Spotlight: Youth Global Changemaker Yamari Martin-Halsall

 Yamari receiving her OCIC Youth Global Changemaker Award at the International Development Week event hosted by OCIC

Yamari receiving her OCIC Youth Global Changemaker Award at the International Development Week event hosted by OCIC

We're excited to celebrate Yamari Martin-Halsall for her Award as one of five young leaders selected to be an OCIC Global Changemaker Youth Ambassador 2018. Yamari was a Casa-Pueblito Canada Summer Jobs employee in 2017 and her continued role as a volunteer for our organization and others is exceptional. We were proud to nominate her for this award, and now we're equally proud to share with you her insights to inspire more young leaders making the world better and brighter for all.

Q: What does being a Youth Global Changemaker mean to you?
Global Youth Changemaker is more than just a title, it's an idea. It’s the idea that someone who has so far been on this planet for a short time can make a difference on this planet. For me it also means collaborating with other like-minded individuals to find ways to positively impact the world we live in.

Q: Why did you want to work at Casa Pueblito for a summer job?
A: 
Last summer, as I was just completing my undergraduate degree, I realized that I now had the time to do things that I was actually interested in, instead of feeling forced to do them as a part of my academic requirements.

Tania, a friend of mine who had previously worked for Casa, alerted me of a job posting for a summer events coordinator. Immediately before I event got through the job description I knew that I wanted to be at Casa – Pueblito, and it just so happened that I had the right qualifications. I had never worked with Casa – Pueblito before, having only gone to the 2016 summer social. But I knew that I wanted to do work that was meaningful not only for my resume, but also for my community.

Up until then, I had been struggling to find paid work with an organization that worked in Central America, much less the country my family had roots in since pre-Columbian times. But what immediately attracted me to Casa was their commitment to solidarity, social justice and community building in Latin America and Latinx youth in Canada. I felt that not only could I grow from the experience working at Casa – Pueblito but that hopefully they could benefit from me as well.

Q: How did you bring the spirit of a Changemaker to your role at Casa Pueblito?
A: 
When I started at Casa – Pueblito, our team was pretty tiny, but mighty. I couldn’t have asked to work with more supportive, talented and strong women such as Sinéad and Olivia. I felt a bit of pressure not only as the only Nicaraguan working in the Toronto office but also as the only Latina (at Casa-Pueblito's Managua Office, 3 out of 4 staff are Nicaraguan; when I worked in the Toronto office there were 3 staff and 2 interns) . From the very first day I knew that I needed to speak my mind about issues that affected my community, and I am very grateful that Sinéad and Olivia and the rest of the Casa – Pueblito team helped foster an environment where that could happen.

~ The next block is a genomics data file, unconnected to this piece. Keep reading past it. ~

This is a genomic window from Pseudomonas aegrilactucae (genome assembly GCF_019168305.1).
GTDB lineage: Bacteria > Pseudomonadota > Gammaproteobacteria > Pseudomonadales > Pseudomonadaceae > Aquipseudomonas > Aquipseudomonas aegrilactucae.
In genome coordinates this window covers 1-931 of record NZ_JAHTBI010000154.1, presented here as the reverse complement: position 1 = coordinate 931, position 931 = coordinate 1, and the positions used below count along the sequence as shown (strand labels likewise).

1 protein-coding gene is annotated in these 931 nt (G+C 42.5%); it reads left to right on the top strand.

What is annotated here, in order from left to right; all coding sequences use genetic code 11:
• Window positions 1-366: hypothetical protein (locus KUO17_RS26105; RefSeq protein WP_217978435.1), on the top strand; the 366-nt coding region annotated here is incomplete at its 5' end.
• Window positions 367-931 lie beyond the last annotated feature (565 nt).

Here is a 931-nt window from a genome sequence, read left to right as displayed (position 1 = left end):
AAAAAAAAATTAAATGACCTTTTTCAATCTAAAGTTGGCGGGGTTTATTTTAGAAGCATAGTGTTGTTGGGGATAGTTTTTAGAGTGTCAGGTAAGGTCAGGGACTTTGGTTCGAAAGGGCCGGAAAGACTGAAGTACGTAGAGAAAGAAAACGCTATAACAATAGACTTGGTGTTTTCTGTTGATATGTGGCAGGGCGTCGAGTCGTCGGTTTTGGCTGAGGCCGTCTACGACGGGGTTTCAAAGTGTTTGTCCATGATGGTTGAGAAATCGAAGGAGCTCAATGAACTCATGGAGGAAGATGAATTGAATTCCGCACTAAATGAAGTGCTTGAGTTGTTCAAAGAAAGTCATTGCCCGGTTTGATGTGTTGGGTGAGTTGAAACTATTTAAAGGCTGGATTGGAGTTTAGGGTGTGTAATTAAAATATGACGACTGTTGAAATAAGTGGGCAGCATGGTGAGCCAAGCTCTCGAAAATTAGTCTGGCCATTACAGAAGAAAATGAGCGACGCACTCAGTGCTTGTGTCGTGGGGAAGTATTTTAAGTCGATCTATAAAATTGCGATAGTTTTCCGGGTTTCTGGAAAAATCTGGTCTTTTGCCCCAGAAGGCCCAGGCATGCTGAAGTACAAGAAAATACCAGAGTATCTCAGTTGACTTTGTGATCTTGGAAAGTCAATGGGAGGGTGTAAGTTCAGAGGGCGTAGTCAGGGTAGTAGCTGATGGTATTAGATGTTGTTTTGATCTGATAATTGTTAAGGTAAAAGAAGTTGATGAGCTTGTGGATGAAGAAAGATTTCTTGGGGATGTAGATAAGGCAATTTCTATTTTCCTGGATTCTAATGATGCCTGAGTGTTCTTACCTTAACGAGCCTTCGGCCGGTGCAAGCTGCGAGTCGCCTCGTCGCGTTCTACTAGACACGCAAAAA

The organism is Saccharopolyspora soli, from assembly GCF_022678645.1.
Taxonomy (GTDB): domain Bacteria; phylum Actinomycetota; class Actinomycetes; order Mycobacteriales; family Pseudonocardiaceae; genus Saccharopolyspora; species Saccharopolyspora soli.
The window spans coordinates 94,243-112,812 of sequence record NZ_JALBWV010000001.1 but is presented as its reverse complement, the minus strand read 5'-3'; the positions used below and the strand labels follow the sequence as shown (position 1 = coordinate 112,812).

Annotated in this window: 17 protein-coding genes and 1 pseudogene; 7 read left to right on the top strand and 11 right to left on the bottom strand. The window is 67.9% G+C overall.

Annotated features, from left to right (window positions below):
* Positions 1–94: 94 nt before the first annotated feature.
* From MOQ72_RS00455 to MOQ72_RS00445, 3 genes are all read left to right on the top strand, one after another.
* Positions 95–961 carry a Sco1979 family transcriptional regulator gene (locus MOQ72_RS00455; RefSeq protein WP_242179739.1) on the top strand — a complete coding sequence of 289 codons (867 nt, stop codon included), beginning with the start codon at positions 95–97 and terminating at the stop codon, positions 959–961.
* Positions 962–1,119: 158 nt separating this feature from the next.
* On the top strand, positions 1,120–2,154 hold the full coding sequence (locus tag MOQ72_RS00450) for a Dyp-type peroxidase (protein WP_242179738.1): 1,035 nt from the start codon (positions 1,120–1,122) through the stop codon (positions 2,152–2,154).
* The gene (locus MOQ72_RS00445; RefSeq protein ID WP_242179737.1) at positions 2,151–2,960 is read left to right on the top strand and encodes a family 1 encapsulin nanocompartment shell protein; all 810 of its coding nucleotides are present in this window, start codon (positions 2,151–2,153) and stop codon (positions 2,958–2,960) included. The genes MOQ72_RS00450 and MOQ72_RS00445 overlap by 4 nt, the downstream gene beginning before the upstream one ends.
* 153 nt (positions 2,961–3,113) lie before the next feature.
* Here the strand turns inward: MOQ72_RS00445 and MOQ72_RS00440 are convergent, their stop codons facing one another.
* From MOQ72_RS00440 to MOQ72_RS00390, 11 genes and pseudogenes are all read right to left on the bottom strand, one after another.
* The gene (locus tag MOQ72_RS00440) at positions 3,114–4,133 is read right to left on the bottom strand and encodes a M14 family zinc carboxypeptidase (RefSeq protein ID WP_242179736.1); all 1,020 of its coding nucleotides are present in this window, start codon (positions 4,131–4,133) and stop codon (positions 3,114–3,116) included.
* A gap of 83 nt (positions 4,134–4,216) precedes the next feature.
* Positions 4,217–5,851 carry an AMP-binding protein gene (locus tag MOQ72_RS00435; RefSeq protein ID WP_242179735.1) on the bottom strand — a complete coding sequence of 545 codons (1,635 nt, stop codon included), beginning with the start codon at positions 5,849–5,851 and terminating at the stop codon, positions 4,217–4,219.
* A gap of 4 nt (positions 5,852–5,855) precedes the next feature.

During that time I wanted encourage solidarity not only across borders but most importantly at the time, with Latinx youth. Having gone to the summer event from the year before, I already knew I wanted a change. To me, the work we were doing was meaningful not only because we were raising money for Casa’s projects, but also because it was giving a much-needed platform for marginalized and young Latinx individuals to share their experiences with others inside and outside of the community.

Q: How have you been exploring and building as a Changemaker since then?
A: 
Since then, I have been taking time not only to build my skills but also to continue decolonizing my perspective. The past summer was very eye opening for me, and I knew that I needed to keep checking in with myself and continuing that conversation. My time at Casa as an event coordinator was over, but I knew that I wanted to stay involved as much as possible. Thanks to Sinéad, I had the opportunity to engage in public speaking, something that up until then consisted mainly of speaking about dead Spanish literary figures and acting in a theatre production. One avenue I have really been exploring since then has been creating my own voice for change through poetry. I had been taking a course called Spoken word, culture and performance at York University, and it was there that I really felt inspired not only by my professor but also my classmates to push myself creatively and use my words as a tool for change, no matter who is listening.

Q: How do you want to Change the world?
A: 
Ultimately, I am a strong believer that the world cannot be changed by the efforts of one person alone. Looking towards the future, I hope that I can use my voice and privilege to incite people to want to contribute towards the change the world so desperately needs. My voice is only so small and quiet, but the voices of mine and many others is so much louder.

Q: What's up next for projects you're excited about ?
A: 
Thinking about sharing voices and changing the world, I am super excited about some future projects I have planned for this upcoming year, one of them in collaboration with the other Global Youth Changemakers and OCIC. We are planning an interactive Human Library of experiences and expertise where people can learn more about the Sustainable Development Goals. We are all strong advocates for collaboration and cooperation and we hope to bring together not only active members of the international development community but also those willing to learn more. So, stay tuned as we launch that event!